When planning events and writing appeals, put yourself in the donor’s (customer’s) shoes and design your activities based on what is of greatest interest to them. Golf, for instance may have nothing to do with your cause, but a well-planned golf tournament benefit will draw a wide range of participants, who in turn may take an interest in your cause. Letters sent out asking for regular contributions should be fresh each time, letting the donor know you have taken the time to think about what they need to hear to stay current with your cause. Your fundraising events should become known, enjoyable reflections of how your organization operates every day.
Fundraising is a daily discipline and timing is everything. Annual campaigns are expected by most donors in the fall, before or right after Thanksgiving. Springtime mailed appeals are also common. One primary event per year that both entertains and fully guides participants to contribute is key once your organization is fully established. Thank you notes and regular updates are essential. Each one of these projects takes full attention weeks, months and in some cases a whole year in advance. If your organization is small, start small. Complete a whole calendar that projects deadline dates and outcomes and add the necessary activities to your day planner.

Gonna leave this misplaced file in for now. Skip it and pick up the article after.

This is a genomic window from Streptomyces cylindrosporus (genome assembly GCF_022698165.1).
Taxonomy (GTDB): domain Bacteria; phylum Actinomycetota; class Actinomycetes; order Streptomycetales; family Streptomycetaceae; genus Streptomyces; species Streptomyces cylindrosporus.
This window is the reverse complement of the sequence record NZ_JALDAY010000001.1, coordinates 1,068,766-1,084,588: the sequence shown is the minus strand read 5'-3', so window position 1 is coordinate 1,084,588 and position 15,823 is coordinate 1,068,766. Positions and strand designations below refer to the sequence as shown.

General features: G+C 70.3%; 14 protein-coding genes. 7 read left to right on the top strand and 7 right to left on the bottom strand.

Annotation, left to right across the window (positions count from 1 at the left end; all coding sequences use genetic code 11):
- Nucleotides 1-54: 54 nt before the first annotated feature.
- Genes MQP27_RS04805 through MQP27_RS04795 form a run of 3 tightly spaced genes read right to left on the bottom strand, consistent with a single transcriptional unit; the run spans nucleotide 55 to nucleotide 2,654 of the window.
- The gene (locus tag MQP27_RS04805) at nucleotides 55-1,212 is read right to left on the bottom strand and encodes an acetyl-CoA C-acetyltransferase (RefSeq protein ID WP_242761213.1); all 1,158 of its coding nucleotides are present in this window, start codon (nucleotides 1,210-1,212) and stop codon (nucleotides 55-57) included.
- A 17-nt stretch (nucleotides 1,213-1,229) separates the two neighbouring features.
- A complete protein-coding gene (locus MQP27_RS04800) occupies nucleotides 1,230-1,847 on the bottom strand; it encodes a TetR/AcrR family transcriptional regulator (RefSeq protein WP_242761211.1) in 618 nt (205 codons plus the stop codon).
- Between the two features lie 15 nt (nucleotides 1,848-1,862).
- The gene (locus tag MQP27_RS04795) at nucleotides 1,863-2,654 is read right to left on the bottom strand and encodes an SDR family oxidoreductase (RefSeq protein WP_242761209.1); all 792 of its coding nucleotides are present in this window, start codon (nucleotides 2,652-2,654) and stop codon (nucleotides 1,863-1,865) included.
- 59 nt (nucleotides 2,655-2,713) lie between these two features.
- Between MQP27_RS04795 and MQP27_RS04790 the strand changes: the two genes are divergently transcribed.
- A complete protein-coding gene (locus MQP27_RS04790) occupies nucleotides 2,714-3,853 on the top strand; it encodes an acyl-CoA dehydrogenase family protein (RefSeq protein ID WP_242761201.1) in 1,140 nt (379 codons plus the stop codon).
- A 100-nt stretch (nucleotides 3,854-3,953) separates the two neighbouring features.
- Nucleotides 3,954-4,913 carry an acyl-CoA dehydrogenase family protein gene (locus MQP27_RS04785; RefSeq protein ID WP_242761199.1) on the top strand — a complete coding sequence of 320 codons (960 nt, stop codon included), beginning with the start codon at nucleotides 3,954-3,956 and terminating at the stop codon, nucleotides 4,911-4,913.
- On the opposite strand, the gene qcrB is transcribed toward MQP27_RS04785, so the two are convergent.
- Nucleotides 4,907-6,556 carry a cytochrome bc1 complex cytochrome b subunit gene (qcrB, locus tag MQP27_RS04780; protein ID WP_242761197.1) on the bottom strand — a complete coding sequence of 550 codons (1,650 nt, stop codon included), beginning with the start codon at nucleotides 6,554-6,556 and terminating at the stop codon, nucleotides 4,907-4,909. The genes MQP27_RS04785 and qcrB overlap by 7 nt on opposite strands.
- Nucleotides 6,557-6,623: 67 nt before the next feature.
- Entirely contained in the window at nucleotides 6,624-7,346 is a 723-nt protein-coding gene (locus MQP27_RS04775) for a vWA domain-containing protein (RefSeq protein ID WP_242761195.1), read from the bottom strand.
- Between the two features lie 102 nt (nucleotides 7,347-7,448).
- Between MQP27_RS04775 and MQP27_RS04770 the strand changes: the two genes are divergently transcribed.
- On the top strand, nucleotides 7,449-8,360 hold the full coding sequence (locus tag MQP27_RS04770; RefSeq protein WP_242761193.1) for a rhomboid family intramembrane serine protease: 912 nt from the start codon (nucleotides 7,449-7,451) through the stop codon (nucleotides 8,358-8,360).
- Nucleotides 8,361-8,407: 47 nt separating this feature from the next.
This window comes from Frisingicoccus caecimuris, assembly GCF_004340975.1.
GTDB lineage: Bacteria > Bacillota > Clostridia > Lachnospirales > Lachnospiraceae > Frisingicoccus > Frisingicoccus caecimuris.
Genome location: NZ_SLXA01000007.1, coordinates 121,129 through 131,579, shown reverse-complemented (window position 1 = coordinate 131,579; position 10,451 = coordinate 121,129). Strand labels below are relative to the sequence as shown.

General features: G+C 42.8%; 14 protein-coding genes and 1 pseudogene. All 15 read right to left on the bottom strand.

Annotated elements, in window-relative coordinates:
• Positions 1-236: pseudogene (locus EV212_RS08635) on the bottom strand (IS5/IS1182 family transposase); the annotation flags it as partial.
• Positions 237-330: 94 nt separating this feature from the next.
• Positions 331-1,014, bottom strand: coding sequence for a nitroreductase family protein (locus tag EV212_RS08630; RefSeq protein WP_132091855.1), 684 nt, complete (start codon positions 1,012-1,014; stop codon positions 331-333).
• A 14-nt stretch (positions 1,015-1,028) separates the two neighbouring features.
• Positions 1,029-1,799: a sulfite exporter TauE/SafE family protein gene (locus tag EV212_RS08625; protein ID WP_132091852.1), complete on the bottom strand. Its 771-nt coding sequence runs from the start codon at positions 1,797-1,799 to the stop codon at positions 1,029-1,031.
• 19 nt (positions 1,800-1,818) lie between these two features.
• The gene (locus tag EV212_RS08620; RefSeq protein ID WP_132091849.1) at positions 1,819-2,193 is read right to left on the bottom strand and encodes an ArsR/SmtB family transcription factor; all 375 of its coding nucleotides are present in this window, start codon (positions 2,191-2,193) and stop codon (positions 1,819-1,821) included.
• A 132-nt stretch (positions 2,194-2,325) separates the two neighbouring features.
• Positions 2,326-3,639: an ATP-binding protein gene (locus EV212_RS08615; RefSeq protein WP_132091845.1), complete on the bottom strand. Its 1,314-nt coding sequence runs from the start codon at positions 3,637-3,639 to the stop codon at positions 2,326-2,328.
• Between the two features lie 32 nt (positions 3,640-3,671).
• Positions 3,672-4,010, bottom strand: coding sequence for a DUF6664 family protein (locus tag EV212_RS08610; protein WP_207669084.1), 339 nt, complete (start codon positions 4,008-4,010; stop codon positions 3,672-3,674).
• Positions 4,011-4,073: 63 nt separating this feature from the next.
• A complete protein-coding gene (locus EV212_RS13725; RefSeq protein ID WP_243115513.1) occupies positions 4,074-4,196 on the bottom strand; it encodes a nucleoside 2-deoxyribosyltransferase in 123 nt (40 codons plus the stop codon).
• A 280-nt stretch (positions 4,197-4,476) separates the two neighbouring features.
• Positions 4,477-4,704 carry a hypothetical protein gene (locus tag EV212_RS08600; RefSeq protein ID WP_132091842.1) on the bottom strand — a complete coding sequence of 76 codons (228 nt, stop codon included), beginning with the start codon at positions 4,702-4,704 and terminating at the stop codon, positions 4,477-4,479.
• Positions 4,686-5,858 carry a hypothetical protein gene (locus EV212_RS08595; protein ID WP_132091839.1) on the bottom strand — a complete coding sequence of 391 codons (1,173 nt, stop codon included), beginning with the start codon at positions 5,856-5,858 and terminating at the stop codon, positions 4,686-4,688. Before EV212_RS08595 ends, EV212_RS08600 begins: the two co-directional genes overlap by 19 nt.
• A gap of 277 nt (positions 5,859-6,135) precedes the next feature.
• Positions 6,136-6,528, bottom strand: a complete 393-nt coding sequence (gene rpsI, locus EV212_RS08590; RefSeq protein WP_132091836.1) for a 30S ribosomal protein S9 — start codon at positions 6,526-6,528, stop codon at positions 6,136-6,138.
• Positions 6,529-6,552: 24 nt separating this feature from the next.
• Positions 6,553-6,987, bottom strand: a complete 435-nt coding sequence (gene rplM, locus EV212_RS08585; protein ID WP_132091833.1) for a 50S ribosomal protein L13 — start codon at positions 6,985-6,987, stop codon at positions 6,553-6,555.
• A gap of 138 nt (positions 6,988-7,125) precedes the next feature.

There are both State and Federal regulations that define the tax expectations around donated funds. Check with your Secretary of State and your State Board of Charitable Licensing to learn the technical details. Keep accurate records of every dollar accepted, including name, address, date, and payment type of each donor or sponsor organization. Be sure you document how raised funds are spent. Successful fundraising is based on trust and solid relationships. Your records are the gateway to establishing and maintaining long term public support for your work.
Get inspired with more ideas for cause marketing and school fundraising:
Promotional Product Ideas for Social Causes: 4 Use Cases
7 Examples of Branded Merchandise that Actually Sells
Promotional Products for Booster Clubs: 5 of the Best Ideas
Supporting a Cause with Custom Products: Camp Sunshine